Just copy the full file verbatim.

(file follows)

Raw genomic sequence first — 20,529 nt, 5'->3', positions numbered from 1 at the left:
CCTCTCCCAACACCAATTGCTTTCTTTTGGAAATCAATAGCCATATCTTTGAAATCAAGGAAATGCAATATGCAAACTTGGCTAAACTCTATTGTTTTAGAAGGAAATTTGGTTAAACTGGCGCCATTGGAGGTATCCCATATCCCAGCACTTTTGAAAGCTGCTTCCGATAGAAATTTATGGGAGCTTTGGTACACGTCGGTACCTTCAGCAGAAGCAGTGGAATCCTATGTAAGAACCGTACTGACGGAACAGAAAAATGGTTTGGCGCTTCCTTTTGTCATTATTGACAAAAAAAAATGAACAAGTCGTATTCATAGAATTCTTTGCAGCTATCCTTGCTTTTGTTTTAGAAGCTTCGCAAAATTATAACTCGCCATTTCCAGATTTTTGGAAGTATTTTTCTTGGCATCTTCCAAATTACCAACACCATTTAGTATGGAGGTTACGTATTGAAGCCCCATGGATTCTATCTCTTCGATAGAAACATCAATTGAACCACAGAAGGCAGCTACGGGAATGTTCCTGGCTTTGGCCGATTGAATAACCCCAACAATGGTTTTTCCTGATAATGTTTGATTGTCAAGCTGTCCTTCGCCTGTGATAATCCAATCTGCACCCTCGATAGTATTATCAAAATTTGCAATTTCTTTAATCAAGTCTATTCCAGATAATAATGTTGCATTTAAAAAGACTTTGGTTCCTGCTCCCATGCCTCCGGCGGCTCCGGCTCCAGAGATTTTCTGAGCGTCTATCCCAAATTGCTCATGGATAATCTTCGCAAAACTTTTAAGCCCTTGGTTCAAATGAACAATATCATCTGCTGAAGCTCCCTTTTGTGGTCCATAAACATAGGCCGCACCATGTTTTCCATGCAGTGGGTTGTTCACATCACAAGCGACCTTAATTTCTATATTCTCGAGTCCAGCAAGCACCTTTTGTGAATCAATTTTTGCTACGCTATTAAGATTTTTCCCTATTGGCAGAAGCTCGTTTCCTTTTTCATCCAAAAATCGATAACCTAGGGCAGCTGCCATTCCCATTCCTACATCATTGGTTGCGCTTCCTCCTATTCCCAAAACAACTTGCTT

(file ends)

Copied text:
Raw genomic sequence first — 20,529 nt, 5'->3', positions numbered from 1 at the left:
CCTCTCCCAACACCAATTGCTTTCTTTTGGAAATCAATAGCCATATCTTTGAAATCAAGGAAATGCAATATGCAAACTTGGCTAAACTCTATTGTTTTAGAAGGAAATTTGGTTAAACTGGCGCCATTGGAGGTATCCCATATCCCAGCACTTTTGAAAGCTGCTTCCGATAGAAATTTATGGGAGCTTTGGTACACGTCGGTACCTTCAGCAGAAGCAGTGGAATCCTATGTAAGAACCGTACTGACGGAACAGAAAAATGGTTTGGCGCTTCCTTTTGTCATTATTGACAAAAAAAAATGAACAAGTCGTATTCATAGAATTCTTTGCAGCTATCCTTGCTTTTGTTTTAGAAGCTTCGCAAAATTATAACTCGCCATTTCCAGATTTTTGGAAGTATTTTTCTTGGCATCTTCCAAATTACCAACACCATTTAGTATGGAGGTTACGTATTGAAGCCCCATGGATTCTATCTCTTCGATAGAAACATCAATTGAACCACAGAAGGCAGCTACGGGAATGTTCCTGGCTTTGGCCGATTGAATAACCCCAACAATGGTTTTTCCTGATAATGTTTGATTGTCAAGCTGTCCTTCGCCTGTGATAATCCAATCTGCACCCTCGATAGTATTATCAAAATTTGCAATTTCTTTAATCAAGTCTATTCCAGATAATAATGTTGCATTTAAAAAGACTTTGGTTCCTGCTCCCATGCCTCCGGCGGCTCCGGCTCCAGAGATTTTCTGAGCGTCTATCCCAAATTGCTCATGGATAATCTTCGCAAAACTTTTAAGCCCTTGGTTCAAATGAACAATATCATCTGCTGAAGCTCCCTTTTGTGGTCCATAAACATAGGCCGCACCATGTTTTCCATGCAGTGGGTTGTTCACATCACAAGCGACCTTAATTTCTATATTCTCGAGTCCAGCAAGCACCTTTTGTGAATCAATTTTTGCTACGCTATTAAGATTTTTCCCTATTGGCAGAAGCTCGTTTCCTTTTTCATCCAAAAATCGATAACCTAGGGCAGCTGCCATTCCCATTCCTACATCATTGGTTGCGCTTCCTCCTATTCCCAAAACAACTTGCTT